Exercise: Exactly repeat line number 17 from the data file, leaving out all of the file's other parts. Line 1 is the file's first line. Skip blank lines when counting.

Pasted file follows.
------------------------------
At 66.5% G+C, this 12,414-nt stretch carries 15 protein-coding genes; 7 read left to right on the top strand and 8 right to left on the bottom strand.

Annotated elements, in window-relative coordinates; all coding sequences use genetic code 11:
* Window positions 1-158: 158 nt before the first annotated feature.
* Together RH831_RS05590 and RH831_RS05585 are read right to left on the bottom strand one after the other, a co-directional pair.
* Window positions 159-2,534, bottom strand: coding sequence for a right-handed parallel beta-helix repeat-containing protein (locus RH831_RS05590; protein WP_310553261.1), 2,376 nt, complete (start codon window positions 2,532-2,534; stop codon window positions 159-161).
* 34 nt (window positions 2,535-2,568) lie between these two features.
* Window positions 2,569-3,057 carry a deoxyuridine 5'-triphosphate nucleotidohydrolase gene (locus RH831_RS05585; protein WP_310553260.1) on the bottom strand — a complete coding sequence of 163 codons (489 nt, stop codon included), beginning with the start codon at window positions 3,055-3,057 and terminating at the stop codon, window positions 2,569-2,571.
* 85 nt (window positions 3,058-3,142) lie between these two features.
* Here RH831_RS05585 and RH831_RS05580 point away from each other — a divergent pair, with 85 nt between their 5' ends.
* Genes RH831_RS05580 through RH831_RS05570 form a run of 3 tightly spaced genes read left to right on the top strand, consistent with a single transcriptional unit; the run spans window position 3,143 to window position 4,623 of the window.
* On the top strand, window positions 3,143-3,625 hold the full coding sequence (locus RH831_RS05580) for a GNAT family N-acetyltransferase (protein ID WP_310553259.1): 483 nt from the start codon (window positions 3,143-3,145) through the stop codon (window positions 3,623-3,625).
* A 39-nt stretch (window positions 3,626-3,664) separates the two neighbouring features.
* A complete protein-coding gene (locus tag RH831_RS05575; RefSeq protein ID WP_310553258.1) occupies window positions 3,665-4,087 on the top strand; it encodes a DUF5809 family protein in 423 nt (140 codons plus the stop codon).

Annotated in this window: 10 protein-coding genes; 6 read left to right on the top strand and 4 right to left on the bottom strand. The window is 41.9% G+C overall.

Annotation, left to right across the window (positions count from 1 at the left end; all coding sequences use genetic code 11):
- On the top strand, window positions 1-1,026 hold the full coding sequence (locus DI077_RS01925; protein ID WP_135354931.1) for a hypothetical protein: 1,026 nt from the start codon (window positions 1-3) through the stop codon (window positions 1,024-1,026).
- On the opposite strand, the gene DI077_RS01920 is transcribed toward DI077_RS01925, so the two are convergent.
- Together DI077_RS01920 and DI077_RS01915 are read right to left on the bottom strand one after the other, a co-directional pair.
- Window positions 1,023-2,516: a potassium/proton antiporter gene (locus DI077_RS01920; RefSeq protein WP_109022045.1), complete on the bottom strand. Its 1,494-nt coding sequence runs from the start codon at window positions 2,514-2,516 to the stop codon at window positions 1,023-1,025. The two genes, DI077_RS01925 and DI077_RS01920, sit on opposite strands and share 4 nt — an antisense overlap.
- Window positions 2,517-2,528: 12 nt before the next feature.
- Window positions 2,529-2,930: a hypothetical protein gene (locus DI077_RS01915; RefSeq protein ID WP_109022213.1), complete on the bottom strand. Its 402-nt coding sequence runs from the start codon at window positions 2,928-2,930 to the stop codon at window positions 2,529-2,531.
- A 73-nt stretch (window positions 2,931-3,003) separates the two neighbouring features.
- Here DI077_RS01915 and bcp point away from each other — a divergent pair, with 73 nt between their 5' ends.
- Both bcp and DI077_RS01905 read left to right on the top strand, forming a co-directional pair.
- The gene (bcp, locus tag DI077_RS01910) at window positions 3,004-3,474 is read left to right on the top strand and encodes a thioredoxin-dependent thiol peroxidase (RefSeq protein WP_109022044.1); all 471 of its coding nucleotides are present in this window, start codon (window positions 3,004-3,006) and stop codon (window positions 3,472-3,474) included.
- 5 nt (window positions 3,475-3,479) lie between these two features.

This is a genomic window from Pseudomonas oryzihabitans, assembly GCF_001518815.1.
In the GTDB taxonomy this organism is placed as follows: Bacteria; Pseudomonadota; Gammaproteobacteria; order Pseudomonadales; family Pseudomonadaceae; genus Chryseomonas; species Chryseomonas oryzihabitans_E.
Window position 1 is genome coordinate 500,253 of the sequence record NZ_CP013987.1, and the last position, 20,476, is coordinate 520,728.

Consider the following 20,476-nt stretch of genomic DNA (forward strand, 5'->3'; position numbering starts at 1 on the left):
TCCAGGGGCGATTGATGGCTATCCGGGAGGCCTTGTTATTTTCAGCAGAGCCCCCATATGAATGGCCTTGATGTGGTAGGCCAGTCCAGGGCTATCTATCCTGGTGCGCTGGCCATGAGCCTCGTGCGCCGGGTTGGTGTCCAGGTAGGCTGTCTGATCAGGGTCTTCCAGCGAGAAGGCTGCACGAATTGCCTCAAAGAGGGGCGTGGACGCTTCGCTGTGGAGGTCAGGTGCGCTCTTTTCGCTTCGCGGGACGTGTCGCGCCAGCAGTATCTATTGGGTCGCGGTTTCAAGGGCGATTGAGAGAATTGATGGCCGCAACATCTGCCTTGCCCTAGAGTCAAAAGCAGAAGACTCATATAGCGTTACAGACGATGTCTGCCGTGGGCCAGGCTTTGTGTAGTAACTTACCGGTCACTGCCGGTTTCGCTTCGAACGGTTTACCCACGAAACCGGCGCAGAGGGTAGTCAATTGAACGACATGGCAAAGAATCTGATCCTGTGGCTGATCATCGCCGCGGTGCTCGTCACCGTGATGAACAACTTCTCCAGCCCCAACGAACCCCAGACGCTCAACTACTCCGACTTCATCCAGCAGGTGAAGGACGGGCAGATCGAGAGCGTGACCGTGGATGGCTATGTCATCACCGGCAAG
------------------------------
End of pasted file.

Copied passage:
- On the opposite strand, the gene DI077_RS01920 is transcribed toward DI077_RS01925, so the two are convergent.